How do I get myself into these predicaments? I asked myself as the plane left the chaos of India and sped toward my Colorado home. It’s a good question—one I ask after each grueling trip.
I travel for the same reason anyone travels. We experience beauty and adventure, expand horizons, gain a new perspective on our own culture. I have watched the first rays of sun hit the Taj Mahal, and snorkeled the warm waters of Australia’s Great Barrier Reef.
I have toured in developing-world countries where traffic and pollution are oppressive, the food suspect. Just as I’m feeling sorry for myself, I meet a nurse who runs an AIDS program in remote villages and rides a motorbike on muddy roads four to five hours every day. At that point, I remind myself of a second, deeper reason why I travel: I go in search of a faith that matters.
On the somber campus of Virginia Tech and in the shell-shocked city of Mumbai, I saw the Church as a haven of comfort for those who grieve. The Church opened wide its doors at a time of profound suffering. I also saw the Church can offer a place to confront evil without giving in to revenge. A world marked by acts of terrorism and madness desperately needs the Church to show another way to cope with differences in culture, race and caste.
In interviews with addicts and people forced into prostitution, I heard several dozen wrenching accounts of the power of evil to control and destroy lives—and the power of God to overcome that evil. No doubt skeptics would have a different, psychosocial explanation for the changes, but hearing a dozen such stories in an afternoon tends to overwhelm rational argument. Jesus rarely offered theological “proofs”; He simply went around transforming lives.
China gave me snapshots of transformation that percolates through society. Jesus likened the Kingdom to small things—salt on meat, yeast in bread, a tiny seed in the garden—as if to emphasize we dare not judge the Gospel’s impact by numbers. Visitors to some communist countries with doctrinaire atheism, might ask an opposite question: What good is no-God? Stalin and Mao, ardent enemies of religion, caused the deaths of 100 million of their own citizens. Meanwhile, Christians carrying candles and singing hymns marched through the streets of Eastern Europe until the Iron Curtain fell in a heap. And below the radar screen of media attention, a religious revival broke out in Mao’s China that may yet change the history of Asia and the world.
Western powers have learned a related and painful lesson in Iraq and Afghanistan: change imposed by force rarely produces the desired results. Likewise, a faith that matters grows best from the ground up, working its way through society without coercion. Christianity first spread by this route through the eastern frontier of the Roman empire, and after a period of triumphalism, Christians in that Middle East region find themselves once again as a beleaguered minority. Their example of compassion for social outcasts and women’s rights may do more to advance democratic values than any imposed political solution.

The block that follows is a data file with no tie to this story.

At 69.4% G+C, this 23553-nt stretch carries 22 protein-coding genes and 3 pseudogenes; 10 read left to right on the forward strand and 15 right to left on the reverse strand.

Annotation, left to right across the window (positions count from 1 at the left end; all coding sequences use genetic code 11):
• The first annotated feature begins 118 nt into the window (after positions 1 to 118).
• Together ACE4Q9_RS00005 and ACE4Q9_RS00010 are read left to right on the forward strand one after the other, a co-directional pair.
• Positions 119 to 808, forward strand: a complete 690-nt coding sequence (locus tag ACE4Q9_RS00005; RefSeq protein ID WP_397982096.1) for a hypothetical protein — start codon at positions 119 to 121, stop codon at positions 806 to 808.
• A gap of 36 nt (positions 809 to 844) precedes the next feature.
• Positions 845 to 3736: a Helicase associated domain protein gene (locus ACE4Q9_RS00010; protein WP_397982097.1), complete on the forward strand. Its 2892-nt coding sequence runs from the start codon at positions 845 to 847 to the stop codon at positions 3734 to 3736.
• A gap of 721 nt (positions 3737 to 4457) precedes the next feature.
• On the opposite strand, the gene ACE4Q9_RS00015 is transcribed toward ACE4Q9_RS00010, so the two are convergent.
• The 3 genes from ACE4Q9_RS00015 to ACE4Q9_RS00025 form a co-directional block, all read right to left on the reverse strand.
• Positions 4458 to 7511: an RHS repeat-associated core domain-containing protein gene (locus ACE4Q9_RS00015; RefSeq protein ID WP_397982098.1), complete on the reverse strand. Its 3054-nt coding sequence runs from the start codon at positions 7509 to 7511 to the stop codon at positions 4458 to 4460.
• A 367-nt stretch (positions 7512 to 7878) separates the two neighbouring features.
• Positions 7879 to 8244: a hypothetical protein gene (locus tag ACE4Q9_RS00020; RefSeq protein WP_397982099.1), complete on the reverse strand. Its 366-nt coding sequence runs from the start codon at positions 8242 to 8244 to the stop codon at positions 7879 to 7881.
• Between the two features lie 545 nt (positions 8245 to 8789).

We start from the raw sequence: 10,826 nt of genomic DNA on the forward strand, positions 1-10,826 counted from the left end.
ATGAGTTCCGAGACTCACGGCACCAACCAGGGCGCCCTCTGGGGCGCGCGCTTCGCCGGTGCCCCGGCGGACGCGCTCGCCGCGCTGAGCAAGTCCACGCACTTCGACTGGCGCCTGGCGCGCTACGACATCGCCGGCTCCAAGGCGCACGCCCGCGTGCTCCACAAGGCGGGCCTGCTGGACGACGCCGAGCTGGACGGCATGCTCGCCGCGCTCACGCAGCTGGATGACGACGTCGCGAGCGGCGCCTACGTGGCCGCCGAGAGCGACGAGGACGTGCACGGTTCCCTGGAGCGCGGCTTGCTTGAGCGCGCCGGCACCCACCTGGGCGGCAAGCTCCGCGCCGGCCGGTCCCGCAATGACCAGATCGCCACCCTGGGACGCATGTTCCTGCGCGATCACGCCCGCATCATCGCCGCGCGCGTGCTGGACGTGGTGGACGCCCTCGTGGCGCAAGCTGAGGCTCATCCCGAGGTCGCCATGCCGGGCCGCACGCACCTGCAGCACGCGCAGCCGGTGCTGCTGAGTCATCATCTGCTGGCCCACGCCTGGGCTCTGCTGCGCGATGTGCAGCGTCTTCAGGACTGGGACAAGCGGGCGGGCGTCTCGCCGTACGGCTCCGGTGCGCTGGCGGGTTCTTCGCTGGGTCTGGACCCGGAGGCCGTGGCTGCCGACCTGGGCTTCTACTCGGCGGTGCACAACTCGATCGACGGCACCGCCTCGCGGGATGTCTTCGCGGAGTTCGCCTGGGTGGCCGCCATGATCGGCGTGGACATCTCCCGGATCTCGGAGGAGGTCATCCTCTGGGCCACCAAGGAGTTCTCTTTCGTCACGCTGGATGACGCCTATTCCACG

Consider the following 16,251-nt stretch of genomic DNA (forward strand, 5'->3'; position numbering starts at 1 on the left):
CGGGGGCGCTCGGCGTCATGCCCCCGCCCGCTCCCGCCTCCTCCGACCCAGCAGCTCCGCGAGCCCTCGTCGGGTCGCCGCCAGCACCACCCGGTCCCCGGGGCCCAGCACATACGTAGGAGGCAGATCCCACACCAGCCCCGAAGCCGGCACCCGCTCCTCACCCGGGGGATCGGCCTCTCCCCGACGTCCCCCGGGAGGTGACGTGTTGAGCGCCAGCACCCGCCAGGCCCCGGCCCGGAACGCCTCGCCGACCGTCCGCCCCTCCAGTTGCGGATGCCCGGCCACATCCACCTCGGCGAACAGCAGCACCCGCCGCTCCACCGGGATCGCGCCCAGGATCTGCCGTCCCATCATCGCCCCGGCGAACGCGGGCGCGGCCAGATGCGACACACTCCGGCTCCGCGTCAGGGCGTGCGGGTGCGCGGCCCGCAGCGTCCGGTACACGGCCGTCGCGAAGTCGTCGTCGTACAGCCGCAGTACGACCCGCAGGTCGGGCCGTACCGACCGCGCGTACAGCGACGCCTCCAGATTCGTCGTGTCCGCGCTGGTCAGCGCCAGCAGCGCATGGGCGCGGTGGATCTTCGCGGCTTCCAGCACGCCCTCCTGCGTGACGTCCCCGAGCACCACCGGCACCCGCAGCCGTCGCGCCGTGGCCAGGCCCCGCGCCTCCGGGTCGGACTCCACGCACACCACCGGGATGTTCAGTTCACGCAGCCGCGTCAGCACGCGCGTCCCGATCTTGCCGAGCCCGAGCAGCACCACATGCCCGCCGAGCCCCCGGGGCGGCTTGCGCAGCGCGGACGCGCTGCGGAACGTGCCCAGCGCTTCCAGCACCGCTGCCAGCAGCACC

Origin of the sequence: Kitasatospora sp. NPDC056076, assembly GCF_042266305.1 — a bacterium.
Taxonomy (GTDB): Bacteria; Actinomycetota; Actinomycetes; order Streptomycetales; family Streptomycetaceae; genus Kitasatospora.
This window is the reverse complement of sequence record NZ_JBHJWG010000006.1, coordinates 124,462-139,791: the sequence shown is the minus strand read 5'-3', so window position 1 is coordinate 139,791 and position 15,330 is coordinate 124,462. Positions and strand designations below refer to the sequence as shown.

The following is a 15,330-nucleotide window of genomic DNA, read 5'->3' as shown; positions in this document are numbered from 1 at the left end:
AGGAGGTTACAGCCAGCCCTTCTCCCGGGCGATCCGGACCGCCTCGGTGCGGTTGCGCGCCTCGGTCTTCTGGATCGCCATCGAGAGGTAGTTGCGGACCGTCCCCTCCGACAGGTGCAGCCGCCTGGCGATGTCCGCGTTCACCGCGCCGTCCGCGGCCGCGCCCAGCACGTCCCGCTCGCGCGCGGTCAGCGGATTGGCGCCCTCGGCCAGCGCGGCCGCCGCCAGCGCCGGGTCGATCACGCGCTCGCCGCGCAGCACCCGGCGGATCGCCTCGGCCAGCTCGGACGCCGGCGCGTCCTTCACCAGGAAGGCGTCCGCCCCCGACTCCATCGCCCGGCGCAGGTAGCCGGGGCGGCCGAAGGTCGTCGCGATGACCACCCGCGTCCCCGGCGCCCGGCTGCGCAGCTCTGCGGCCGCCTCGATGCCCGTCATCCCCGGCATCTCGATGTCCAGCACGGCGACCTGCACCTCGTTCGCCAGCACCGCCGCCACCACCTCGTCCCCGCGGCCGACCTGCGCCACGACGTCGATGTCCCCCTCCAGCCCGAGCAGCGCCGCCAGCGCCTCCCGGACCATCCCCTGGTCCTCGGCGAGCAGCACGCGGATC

Of all the places I’ve visited, South Africa presents the most excitement and the most daunting challenge. Nelson Mandela may well have asked “What good is God?” as he spent 27 years in prison under a regime that quoted the Bible to support its racist doctrine. Yet Mandela’s faith held strong, and with a moral authority backed by Bishop Desmond Tutu, he led his nation through a peaceful transition when nearly everyone was predicting a bloodbath. Today, South Africa has a flourishing church, and people of all races are working to tackle the enormous problems of poverty, AIDS, crime and corruption.
Often when people pose a question like “What good is God?” they are asking why God doesn’t intervene more directly. Why did God let Hitler do so much damage, or Stalin and Mao? Why doesn’t God take a more active role in human history? I can think of several possible reasons. According to the Old Testament, God did take an active and forceful role in the past, yet it failed to produce lasting faith among the Israelites. And, as earthly powers have learned, force and freedom make uneasy partners and an emphasis on one always diminishes the other; God consistently tilts toward human freedom. In the end, though, we have no sure answer and only fleeting glimpses of God’s ultimate plan.
For whatever reason, God chooses to make Himself known primarily through ordinary people like us. “What good is God?” is an open question, and God has invested His answer in us, His followers. We are called to demonstrate a faith that matters to a watching world.